6 Signs of Rabies in Dogs in Plymouth Meeting, PA
No pet owner wants to think about the possibility of their dog having rabies, and most pet owners are more than happy to keep up with regular rabies vaccinations. If your dog is not vaccinated against rabies, however, there is always the chance he could contract this dangerous and devastating illness.
In the article below, you’ll find information about the six most common signs of rabies in dogs. If your dog is showing any of these symptoms, don’t wait to take him to the veterinarian in Plymouth Meeting, PA. Even if the symptoms aren’t caused by rabies, your dog will need to be checked out thoroughly to be sure.
Sudden, Serious Behavioral Changes
Dogs with any type of behavioral change are usually sick or dealing with some medical problem that causes these sudden changes. However, if your dog contracts rabies, he will likely have very sudden and very severe changes in his behavior.
If your dog is usually very quiet, for example, he may become excitable and easily agitated. On the other hand, if he is usually active, he may simply want to spend his time cuddling. These changes come on fast with rabies rather than taking time to develop throughout your dog’s life.
Rabies affects a dog’s ability to move his muscles, and this especially includes the muscles in his head and neck. If you notice your dog having trouble swallowing, this may be a sign he has rabies. This symptom can, however, be related to other conditions, but you should have your dog checked right away all the same.
Trouble swallowing is usually one of the mid-stage symptoms you may see in a dog with rabies. This means that it may not happen first, but it isn’t one of the final stage symptoms either. It is usually accompanied by others on this list.
Drooling Excessively and Frothing at the Mouth
Many people recognize that foaming at the mouth is a sign of rabies. This is actually a way of describing extremely excessive drooling, which is what occurs when a dog is in the final stages of rabies. This drooling is caused by other symptoms including a lack of muscle control and trouble swallowing, and it can be a frightful thing to see.
If your dog is drooling excessively with none of the other symptoms on this list, it could be caused by other illnesses or conditions such as heatstroke. No matter the cause, this is a concerning symptom that must be assessed right away.
Seizures or Paralysis
As dogs’ conditions progress throughout the course of rabies, they will eventually lose control over their muscles completely. This sometimes results in seizures and sometimes in paralysis. In some situations, the dog may suffer from both seizures and paralysis, and will usually go into a coma shortly after these symptoms begin.
Seizures and paralysis both occur near the end of the life of a dog who has contracted rabies. If you see these symptoms in your dog, this may mean that he does not have much longer. As with the other symptoms on this list, take him to the vet in Plymouth Meeting even if you don’t think rabies is the cause.
Fear of Water
Fear of water is another of the more commonly recognized signs of rabies in dogs. The fear of water comes from the dog’s inability to swallow, which makes the dog feel afraid of the thought of trying to swallow. It is more a fear of the inability to swallow than it is a fear of water, but to an outsider, this symptom comes across as hydrophobia.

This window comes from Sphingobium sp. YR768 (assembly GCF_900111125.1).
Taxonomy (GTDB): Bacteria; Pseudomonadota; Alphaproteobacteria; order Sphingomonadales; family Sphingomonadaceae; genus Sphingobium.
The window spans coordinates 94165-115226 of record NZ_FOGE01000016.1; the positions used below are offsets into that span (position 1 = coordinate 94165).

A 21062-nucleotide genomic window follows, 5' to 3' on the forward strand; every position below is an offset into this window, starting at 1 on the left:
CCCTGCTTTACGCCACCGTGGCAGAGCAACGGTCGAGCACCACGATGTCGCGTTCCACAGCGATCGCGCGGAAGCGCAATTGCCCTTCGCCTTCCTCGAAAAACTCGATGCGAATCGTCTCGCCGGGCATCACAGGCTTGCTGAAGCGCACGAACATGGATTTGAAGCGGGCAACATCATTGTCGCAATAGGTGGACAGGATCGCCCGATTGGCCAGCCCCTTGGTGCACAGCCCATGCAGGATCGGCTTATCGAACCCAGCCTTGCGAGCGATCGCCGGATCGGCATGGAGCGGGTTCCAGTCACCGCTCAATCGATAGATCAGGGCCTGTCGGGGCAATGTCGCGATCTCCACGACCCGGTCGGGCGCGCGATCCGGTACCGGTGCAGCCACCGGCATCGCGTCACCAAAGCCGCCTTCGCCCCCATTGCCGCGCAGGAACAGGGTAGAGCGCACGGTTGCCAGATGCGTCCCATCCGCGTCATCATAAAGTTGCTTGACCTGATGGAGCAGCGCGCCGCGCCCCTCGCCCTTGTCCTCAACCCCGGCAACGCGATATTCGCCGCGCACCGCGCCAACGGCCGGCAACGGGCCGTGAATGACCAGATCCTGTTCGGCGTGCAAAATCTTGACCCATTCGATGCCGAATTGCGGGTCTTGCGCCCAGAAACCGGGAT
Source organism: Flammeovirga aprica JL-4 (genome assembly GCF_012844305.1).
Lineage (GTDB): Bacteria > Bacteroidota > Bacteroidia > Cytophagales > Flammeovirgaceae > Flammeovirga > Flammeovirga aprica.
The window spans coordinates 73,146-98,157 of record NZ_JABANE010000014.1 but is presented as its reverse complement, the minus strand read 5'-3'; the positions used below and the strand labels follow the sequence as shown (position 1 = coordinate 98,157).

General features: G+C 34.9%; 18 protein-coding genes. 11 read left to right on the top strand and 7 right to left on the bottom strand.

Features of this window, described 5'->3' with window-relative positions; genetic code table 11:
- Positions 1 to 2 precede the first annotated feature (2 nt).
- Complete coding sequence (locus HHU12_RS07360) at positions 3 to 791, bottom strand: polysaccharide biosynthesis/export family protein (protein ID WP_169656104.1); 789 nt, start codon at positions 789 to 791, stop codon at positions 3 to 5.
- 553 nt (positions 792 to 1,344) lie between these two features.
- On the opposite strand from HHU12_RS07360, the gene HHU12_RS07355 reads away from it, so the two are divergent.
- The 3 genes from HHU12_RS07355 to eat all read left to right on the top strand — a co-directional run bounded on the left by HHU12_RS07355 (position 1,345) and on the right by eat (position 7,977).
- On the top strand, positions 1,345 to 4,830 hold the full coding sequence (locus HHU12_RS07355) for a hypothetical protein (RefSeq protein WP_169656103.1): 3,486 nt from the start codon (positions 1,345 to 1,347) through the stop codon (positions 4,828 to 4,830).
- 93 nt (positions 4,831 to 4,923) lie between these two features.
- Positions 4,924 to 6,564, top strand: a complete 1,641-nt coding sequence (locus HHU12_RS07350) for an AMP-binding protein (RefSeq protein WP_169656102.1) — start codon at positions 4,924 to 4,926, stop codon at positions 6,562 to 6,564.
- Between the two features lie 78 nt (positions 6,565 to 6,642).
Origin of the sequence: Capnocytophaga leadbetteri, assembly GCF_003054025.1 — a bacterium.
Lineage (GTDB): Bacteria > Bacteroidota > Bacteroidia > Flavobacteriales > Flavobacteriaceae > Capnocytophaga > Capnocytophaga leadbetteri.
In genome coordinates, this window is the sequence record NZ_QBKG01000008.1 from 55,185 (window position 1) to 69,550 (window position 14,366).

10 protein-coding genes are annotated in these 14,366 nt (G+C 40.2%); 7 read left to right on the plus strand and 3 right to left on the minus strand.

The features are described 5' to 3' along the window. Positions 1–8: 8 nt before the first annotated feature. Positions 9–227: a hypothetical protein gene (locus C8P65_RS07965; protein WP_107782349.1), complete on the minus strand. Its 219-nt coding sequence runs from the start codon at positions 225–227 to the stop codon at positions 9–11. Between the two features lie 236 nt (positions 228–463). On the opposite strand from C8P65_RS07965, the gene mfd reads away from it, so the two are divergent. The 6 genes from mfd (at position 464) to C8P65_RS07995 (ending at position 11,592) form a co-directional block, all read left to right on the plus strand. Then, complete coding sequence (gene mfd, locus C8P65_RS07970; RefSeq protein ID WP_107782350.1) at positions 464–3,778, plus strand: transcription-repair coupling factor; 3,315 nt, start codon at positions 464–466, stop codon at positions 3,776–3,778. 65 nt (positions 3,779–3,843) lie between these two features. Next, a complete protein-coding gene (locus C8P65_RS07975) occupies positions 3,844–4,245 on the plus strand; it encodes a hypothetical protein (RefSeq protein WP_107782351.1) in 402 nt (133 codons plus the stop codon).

Of course, dogs who are unable to drink water will quickly become dehydrated and may lose consciousness shortly thereafter. This is a very serious symptom.
Dogs with rabies may also develop significant aggression problems as the disease progresses. This is because of the pain, fear, and confusion they are dealing with because of the illness. If your dog is showing aggression along with even just one of the other symptoms on this list, take him to the vet immediately and be very careful to not be bitten by him in the process.
Aggression can be a symptom of almost any disease in dogs, however, so it doesn’t necessarily mean rabies is the culprit. Only your vet can help determine whether or not your dog’s aggression is due to rabies or something else.
See a Vet Right Away if Your Dog Shows Signs of Rabies in Plymouth Meeting, PA
Rabies is a very serious condition that is almost always fatal in dogs. If symptoms have already begun, it is too late to save the dog. Dogs may only be able to be treated for rabies before symptoms set in. Because of this, you should take your dog to the vet immediately if you think there is any chance that he was bitten by another animal with rabies.
Always have your dog vaccinated against rabies to prevent the potential of this deadly disease.
At The Village Vets in Plymouth Meeting, we always do everything we can to keep your pet as healthy as possible so they can live a long and happy life with you. This includes making sure they’re always up to date on their vaccinations to help prevent them from contracting dangerous illnesses. If you think your pet is experiencing signs of dog rabies, call us at (484) 820-1700 or schedule an appointment online with our team right away.
About The Village Vets
The Village Vets of Plymouth Meeting offers excellent service to clients in a comfortable, friendly atmosphere. To learn more about us and how we can better serve you and your pet here in Plymouth Meeting, PA, click the button below.
Share This Post
About The Village Vets
The Village Vets is a network of three animal hospitals based in Atlanta, GA and the surrounding area. We offer honest, excellent service to our clients in a comfortable, friendly atmosphere. To learn more about our locations and how we can better serve you and your pet, click the button below.